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The number of people aged 100 or over in England and Wales hit a record high in 2021, according to official figures published on Monday, in a sign of how reduced mortality is contributing to the UK’s ageing population.
Analysis of census data by the Office for National Statistics showed there were 13,924 centenarians in 2021 — up 24.5 per cent from 2011 and a 127-fold increase from the 110 registered in 1921.
Of those, 11,288 were women and 2,636 were men, with the highest proportion based in parts of the south of England, such as East Devon, Arun and the New Forest.
The UK ranks seventh worldwide in the list of countries with the most centenarians and ninth once population size is taken into account.
In the UK, there are 31 centenarians for every 100,000 people, according to ONS analysis of UN population data. By comparison, there are 106 per 100,000 in Japan, 42 in France and 30 in Italy.
Tony Travers, professor of government at the London School of Economics, said the “extraordinary increase” in people living to 100 was “an unusually optimistic indicator” and a “success for society”, attributing it to NHS advances and stricter health policies in areas such as smoking.
But he warned that the rise would mean “higher pension costs, higher care costs and it makes it easier for governments to argue to raise the pension age”.
The statistics agency said the sharp increase in England and Wales from the 1960s, in particular, was the result of advances in healthcare and public health measures, which have helped cut mortality.
In 1921, life expectancy was 67.9 years for women and 61.2 years for men, but it now stands at 90.5 and 87.6 years respectively.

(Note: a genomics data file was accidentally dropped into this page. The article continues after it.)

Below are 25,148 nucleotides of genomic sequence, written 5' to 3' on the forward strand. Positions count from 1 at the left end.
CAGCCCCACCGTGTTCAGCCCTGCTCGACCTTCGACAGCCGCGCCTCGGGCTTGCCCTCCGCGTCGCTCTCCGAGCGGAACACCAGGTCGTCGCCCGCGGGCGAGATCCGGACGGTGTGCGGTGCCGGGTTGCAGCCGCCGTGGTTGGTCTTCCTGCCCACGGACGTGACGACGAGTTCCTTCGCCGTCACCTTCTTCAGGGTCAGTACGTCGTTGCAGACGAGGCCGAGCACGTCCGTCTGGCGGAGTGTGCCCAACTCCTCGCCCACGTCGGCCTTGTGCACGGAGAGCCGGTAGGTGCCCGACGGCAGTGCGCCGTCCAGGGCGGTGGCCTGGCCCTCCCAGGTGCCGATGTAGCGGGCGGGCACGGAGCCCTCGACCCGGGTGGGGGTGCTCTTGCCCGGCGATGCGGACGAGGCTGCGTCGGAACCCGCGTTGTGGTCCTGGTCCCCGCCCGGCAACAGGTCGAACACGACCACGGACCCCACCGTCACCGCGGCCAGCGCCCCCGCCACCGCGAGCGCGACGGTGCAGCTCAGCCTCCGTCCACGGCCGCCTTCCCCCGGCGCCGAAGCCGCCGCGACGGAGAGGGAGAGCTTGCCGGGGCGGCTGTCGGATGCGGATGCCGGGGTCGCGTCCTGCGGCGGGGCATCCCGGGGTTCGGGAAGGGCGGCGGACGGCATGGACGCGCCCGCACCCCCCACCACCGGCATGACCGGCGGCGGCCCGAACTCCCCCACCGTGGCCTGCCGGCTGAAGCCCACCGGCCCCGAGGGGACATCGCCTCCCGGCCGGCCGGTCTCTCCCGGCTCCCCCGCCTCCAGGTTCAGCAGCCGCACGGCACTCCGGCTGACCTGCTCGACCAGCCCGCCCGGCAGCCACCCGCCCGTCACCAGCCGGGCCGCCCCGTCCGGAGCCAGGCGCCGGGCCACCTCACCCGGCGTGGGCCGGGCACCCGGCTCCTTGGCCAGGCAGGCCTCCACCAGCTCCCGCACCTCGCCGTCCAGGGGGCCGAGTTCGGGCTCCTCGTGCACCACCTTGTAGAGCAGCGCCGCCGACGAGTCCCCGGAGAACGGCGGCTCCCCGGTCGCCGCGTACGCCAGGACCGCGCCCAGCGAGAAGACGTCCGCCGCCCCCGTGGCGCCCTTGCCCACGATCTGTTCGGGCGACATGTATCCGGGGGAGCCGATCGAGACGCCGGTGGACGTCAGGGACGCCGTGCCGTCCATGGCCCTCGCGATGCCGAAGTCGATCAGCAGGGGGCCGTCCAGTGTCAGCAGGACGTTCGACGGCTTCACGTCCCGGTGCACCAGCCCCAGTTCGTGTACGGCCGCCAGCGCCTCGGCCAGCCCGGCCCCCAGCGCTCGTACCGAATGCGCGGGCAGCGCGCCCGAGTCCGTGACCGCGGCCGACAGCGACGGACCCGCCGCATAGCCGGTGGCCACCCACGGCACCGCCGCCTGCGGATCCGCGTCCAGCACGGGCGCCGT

The majority of centenarians surveyed by the ONS were disabled, but one-quarter said they were in good health.
The latter included 102-year-old former Flight Lieutenant Colin Bell, who last week became the “oldest-ever participant in an abseil”, according to London’s Air Ambulance Charity, when he descended 280ft down the side of The Royal London Hospital.
Centenarians represent only 0.2 per cent of the total population of England and Wales, but 19.6 per cent of girls and 14.1 per cent of boys born in 2021 can expect to live to 100, the ONS said.
While the number of centenarians has more than doubled since 1991, separate official figures published last month showed the number of births in England and Wales had dropped to the lowest in two decades, contributing to a rapidly ageing population.
The Office for Budget Responsibility has warned that the UK’s ageing population “will continue to drive health and social care spending, and the cost of state pensions”.
In detailed projections published this month, the independent fiscal watchdog forecast that state spending on pensions would rise from 5.1 per cent of gross domestic product now to nearly 9 per cent by 2072-73.
Over the same period, adult social care is predicted to increase 1 percentage point to 2.3 per cent of GDP, while health spending will almost double to 15 per cent.